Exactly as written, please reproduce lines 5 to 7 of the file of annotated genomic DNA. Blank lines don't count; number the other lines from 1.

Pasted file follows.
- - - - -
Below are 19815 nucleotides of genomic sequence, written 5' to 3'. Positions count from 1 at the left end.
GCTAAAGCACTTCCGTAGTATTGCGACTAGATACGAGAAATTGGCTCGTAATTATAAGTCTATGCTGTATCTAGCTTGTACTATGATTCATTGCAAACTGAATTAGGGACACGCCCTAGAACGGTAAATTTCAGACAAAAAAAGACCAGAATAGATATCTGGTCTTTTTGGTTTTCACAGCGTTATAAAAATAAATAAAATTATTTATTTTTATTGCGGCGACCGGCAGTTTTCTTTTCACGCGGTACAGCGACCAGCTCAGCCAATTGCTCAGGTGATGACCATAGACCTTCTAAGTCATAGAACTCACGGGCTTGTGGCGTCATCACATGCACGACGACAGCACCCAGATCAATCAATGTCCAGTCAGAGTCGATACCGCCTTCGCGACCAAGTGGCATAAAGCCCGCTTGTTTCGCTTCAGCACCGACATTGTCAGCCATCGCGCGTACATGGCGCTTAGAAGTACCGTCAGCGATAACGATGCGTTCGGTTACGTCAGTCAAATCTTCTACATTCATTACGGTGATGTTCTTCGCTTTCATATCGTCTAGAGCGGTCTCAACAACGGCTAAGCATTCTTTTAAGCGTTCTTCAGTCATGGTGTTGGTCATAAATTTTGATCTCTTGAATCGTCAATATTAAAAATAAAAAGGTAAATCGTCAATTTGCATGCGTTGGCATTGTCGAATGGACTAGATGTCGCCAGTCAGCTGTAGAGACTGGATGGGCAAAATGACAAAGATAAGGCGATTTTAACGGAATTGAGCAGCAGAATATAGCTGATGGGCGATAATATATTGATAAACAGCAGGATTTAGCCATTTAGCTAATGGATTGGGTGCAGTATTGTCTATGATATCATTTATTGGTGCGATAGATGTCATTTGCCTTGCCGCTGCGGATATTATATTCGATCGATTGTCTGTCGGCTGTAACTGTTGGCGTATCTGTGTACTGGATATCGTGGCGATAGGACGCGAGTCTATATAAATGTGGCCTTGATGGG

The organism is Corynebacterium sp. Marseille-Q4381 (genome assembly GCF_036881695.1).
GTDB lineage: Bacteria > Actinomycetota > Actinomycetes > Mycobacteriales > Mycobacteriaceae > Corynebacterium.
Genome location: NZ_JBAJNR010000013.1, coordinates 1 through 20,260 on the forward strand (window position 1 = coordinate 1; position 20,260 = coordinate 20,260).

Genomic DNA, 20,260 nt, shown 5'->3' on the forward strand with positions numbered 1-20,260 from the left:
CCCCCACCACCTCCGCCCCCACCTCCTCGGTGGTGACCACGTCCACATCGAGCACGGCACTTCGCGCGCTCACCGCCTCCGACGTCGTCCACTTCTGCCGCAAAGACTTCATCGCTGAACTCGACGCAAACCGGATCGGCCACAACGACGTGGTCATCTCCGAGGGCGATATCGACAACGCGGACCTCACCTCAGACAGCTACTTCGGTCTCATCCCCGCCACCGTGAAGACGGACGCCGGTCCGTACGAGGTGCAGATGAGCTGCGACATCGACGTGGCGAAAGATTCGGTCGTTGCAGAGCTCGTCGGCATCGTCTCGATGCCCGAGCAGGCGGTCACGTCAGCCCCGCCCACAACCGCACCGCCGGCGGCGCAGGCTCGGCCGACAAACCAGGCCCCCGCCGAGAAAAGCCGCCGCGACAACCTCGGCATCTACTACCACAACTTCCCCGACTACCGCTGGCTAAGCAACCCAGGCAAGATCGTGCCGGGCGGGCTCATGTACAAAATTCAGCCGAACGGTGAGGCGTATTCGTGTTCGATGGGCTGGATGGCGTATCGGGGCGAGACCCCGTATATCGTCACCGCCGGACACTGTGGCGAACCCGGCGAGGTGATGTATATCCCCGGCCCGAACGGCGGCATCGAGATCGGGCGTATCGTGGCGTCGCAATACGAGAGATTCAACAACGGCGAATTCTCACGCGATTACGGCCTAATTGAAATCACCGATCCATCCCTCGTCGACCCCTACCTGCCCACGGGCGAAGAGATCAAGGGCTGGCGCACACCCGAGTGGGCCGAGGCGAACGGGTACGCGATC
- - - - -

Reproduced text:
Genome location: NZ_JBAJNR010000013.1, coordinates 1 through 20,260 on the forward strand (window position 1 = coordinate 1; position 20,260 = coordinate 20,260).

Genomic DNA, 20,260 nt, shown 5'->3' on the forward strand with positions numbered 1-20,260 from the left:
CCCCCACCACCTCCGCCCCCACCTCCTCGGTGGTGACCACGTCCACATCGAGCACGGCACTTCGCGCGCTCACCGCCTCCGACGTCGTCCACTTCTGCCGCAAAGACTTCATCGCTGAACTCGACGCAAACCGGATCGGCCACAACGACGTGGTCATCTCCGAGGGCGATATCGACAACGCGGACCTCACCTCAGACAGCTACTTCGGTCTCATCCCCGCCACCGTGAAGACGGACGCCGGTCCGTACGAGGTGCAGATGAGCTGCGACATCGACGTGGCGAAAGATTCGGTCGTTGCAGAGCTCGTCGGCATCGTCTCGATGCCCGAGCAGGCGGTCACGTCAGCCCCGCCCACAACCGCACCGCCGGCGGCGCAGGCTCGGCCGACAAACCAGGCCCCCGCCGAGAAAAGCCGCCGCGACAACCTCGGCATCTACTACCACAACTTCCCCGACTACCGCTGGCTAAGCAACCCAGGCAAGATCGTGCCGGGCGGGCTCATGTACAAAATTCAGCCGAACGGTGAGGCGTATTCGTGTTCGATGGGCTGGATGGCGTATCGGGGCGAGACCCCGTATATCGTCACCGCCGGACACTGTGGCGAACCCGGCGAGGTGATGTATATCCCCGGCCCGAACGGCGGCATCGAGATCGGGCGTATCGTGGCGTCGCAATACGAGAGATTCAACAACGGCGAATTCTCACGCGATTACGGCCTAATTGAAATCACCGATCCATCCCTCGTCGACCCCTACCTGCCCACGGGCGAAGAGATCAAGGGCTGGCGCACACCCGAGTGGGCCGAGGCGAACGGGTACGCGATC